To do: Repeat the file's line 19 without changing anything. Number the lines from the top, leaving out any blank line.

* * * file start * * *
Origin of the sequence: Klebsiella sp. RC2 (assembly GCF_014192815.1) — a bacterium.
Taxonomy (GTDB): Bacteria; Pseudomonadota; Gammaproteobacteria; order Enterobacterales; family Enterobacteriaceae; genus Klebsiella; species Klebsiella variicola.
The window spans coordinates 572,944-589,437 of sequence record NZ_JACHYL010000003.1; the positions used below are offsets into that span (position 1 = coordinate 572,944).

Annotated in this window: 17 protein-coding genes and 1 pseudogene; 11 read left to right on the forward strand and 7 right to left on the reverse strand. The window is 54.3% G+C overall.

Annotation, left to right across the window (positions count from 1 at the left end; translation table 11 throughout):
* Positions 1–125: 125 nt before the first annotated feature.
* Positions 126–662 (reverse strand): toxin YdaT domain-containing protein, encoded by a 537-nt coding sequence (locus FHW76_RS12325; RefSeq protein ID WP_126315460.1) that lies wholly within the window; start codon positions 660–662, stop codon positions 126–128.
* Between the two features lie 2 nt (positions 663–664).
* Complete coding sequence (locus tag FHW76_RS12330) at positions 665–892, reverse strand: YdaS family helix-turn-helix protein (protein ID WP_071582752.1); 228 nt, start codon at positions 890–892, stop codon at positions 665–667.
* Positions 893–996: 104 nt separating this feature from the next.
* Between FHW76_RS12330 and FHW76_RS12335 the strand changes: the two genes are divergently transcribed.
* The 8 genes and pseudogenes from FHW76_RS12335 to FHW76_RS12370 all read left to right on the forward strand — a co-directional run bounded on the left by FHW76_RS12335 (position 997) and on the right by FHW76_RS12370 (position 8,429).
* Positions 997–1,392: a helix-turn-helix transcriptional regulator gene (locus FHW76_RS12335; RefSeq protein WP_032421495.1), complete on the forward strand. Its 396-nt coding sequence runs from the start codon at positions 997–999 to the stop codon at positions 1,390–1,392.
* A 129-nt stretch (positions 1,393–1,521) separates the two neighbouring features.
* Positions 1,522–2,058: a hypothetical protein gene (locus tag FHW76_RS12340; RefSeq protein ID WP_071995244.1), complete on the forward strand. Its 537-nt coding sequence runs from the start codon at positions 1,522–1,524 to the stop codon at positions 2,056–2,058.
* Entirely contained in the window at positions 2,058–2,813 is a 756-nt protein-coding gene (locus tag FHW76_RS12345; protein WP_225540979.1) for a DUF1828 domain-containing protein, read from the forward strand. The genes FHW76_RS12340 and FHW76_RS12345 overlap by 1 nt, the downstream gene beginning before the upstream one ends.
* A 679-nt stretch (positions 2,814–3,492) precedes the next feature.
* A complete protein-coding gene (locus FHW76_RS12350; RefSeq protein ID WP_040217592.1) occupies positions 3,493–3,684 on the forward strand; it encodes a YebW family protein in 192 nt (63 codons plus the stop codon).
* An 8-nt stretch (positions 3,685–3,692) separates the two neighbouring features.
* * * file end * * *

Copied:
* An 8-nt stretch (positions 3,685–3,692) separates the two neighbouring features.